2. The wastegates are probably too small to prevent overboost at speeds below torque peak because there is likely more exhaust flow than they can dump (the turbo is designed for a 1.8l engine and each bank is 2.65l). The corollary of this is at some point boost creep will become a problem if the engine can’t handle all the boost the turbos make and has to use the waste gate to dump some of the boost.
3. At this point how much boost the turbos will make is unknown, the only thing I do know is it won’t be as high at power peak as it will at a lower engine speed. Also unknown is how drastic the dropoff in boost will be from peak to redline. The listing claims each turbo will flow 250+ HP so I’m going to get pessimistic and say maybe 400-450HP flywheel HP which would be about 7 or 8 pounds of boost on a 5.3l engine at peak.
4. There is a possibility the engine/turbo combination can be run without connecting the wastegates to manifold pressure and without excessive boost in the low RPM range. This is the Best Case Scenario, that literally the only other thing needed is charge coolers, or running a fuel or water or water/methanol spray into the turbo inlet to cool the charge under boost, or some magics that otherwise don’t require adding more hardware to the engine. And also with this combination the possibility that the engine hits peak power at peak turbo airflow and just sustains almost 450 HP all the way to redline. That would be Seriously Best Case Scenario, peak power in a usable RPM range and no dropoff until time to shift to a higher gear because the engine safely won’t go any faster. I will still need to have some method of bypassing the turbos for running 87 octane between races unless somehow the engine will not self-destruct under boost with unleaded regular, but the probability of that is less than my surviving getting hit with a truck doing 60 MPH. It might happen once, it might even happen twice, but to bet it will happen on a regular basis is playing Russian Roulette with only one empty chamber instead of only one bullet.

Now some of this can be seen in this Engine Masters episode as their single turbo has more airflow than the two turbos I’m contemplating but still it’s a stock 5.3l LS architecture engine identical to what I’m trying to find with boost, just more airflow above torque peak than the two tiny turbos I’m thinking about, but notice how much they get out of the boost they get. Also notice they have an intercooler that will cool far more airflow than what the two tiny turbos will generate and get charge temperature down to a safe level for 93 octane and moderate boost. Also their single turbo probably doesn’t make near the boost the small twin turbos make at lower than NA peak torque RPM, so the Tiny Twins will probably make more torque below peak.

Anyway there are many things I could do, and what I really want to do is leave as much junk off as I can and not put the engine survival in jeopardy.

Can’t stop thinking about the Mini and Sprint-T

First thing I was thinking about was making an oil pan for both that clears the bottom part of the front hoop, as that has to go right where the rear sump for the oil pan goes on both the SBC in the Mini Sprint-T and the LS engine in the Sprint-T. That’s not so hard for the SBC model in the model version of the Sprint-T, just cut the bottom off the oil pan and stick another one on that clears the frame parts. But for the LS engine in the real thing it’s a little more difficult. A completely new pan would need to be fabricated from scratch which is pushing my skills to the limit. I can do some stuff, I know how to do more stuff than I have the eye-hand skills to do.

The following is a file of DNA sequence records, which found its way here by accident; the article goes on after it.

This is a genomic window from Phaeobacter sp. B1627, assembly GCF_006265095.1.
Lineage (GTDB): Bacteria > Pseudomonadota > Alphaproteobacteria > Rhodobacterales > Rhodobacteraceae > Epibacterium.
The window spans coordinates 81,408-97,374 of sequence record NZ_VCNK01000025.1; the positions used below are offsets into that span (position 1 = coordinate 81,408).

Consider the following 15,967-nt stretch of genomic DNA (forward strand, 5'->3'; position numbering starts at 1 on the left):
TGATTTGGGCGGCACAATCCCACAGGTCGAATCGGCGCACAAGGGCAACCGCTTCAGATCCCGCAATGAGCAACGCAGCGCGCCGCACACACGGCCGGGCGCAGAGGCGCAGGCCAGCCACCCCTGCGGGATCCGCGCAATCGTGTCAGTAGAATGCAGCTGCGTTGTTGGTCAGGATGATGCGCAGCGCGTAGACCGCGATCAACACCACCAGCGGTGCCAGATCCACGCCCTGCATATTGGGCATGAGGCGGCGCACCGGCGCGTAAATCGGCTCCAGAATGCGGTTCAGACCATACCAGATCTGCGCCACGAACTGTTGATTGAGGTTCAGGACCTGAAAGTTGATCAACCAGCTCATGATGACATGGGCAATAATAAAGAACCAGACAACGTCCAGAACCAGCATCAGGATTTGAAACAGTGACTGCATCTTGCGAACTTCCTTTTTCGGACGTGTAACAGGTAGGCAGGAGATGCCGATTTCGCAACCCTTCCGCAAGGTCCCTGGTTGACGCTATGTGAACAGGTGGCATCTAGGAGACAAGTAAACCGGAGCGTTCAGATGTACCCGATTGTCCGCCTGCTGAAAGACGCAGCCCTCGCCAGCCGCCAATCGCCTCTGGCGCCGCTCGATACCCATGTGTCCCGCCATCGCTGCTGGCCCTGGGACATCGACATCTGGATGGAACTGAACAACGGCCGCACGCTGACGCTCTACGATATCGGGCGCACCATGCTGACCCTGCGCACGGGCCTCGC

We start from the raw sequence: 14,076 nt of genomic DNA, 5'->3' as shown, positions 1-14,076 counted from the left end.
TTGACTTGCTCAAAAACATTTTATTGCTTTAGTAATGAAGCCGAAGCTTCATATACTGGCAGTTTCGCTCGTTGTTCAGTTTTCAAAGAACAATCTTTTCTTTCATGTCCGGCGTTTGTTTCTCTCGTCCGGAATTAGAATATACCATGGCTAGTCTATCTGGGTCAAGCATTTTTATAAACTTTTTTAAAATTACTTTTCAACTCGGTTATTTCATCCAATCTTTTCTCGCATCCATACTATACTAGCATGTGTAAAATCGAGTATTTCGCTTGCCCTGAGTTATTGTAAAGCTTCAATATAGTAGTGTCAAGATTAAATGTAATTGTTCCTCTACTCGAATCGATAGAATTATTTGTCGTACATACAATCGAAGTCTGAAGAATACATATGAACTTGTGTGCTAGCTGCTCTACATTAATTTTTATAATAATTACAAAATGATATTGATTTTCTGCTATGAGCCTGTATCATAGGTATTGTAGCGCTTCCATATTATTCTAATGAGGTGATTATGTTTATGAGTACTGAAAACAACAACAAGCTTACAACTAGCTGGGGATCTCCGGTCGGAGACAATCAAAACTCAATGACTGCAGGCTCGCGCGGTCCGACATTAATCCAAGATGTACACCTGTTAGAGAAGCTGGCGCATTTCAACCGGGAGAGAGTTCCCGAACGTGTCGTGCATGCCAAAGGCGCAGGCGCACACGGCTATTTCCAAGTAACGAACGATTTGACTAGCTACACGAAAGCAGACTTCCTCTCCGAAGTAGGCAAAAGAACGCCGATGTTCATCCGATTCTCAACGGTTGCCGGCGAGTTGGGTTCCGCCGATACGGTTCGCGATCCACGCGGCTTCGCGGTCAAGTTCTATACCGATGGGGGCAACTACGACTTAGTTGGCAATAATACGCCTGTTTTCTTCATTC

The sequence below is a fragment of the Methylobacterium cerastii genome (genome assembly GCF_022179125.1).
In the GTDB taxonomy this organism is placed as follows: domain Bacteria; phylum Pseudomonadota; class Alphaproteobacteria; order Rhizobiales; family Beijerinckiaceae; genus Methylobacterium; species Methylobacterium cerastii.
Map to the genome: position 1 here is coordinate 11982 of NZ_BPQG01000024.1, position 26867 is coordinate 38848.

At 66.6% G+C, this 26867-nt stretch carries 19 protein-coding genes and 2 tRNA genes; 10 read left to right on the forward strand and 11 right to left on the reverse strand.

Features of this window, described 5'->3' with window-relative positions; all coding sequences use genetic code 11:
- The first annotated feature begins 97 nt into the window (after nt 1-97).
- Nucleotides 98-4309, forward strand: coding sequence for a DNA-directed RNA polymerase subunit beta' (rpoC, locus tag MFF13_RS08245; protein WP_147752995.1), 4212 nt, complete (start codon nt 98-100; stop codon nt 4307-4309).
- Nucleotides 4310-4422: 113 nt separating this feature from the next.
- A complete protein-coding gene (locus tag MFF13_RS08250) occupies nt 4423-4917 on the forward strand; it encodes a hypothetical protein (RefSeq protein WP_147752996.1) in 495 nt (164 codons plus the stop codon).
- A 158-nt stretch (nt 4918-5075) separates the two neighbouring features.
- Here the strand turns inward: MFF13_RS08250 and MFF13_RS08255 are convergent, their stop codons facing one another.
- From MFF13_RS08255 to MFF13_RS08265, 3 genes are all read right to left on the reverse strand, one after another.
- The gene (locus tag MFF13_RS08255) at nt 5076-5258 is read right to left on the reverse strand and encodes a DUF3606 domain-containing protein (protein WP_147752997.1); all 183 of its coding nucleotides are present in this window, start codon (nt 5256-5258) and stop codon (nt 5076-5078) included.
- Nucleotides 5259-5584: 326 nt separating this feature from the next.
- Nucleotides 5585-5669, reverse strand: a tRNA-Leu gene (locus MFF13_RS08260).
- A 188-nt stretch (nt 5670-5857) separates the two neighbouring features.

In other news on the Sprint-T and its smaller cousin, major changes to the forward part of the frame for increased crash resistance and torsional rigidity. The crash resistance would come from bending the bottom frame rail to make it a single piece from the rear hoop to the front suspension mounts and making the full size version from 0.120″ wall instead of the previous version 0.060″ wall. Since the diagonal leading from the top of the front hoop to the front suspension crossmember would still be 0.060″ wall it would buckle first causing the engine to go under the passenger compartment in a frontal collision, with the lower rail failing at the bend to allow this. The other thing was a bolt-in set of diagonals that would triangulate the upper part of the front frame in race mode but be left off in street mode for better forward vision and to allow the upper diagonal from the front hoop to fail in a known way and direct the engine under the car in a frontal collision. The small amount of additional flex in street mode would be offset by the greater safety in frontal collisions, because while the bottom part is completely braced by the welded-on belly pan (with an access hatch for changing the oil) and the sides are triangulated by the upper and lower diagonal braces from the front hoop to the front suspension crossmember the top part is completely unbraced and would allow some deflection in torsion without the bolt-in brace. What I’m envisioning is a double triangle brace that would bolt in at both ends of the top member coming off the front hoop at both the front hoop and the front suspension crossmember and also the center of both the hoop and the front suspension crossmember. It would form overlapping triangles that run from the top of the front hoop to the center of the suspension crossmember, and a second triangle from the ends of the suspension crossmember to the center of the front hoop, and a piece that runs from one side of where the two triangles intersect to the other, making even the braces triangulated. I’m thinking this set of braces would be made from lighter wall tubing and also in a smaller diameter since it wouldn’t be highly stressed and also is mounted fairly high in the frame so someplace added weight is bad for center of gravity issues.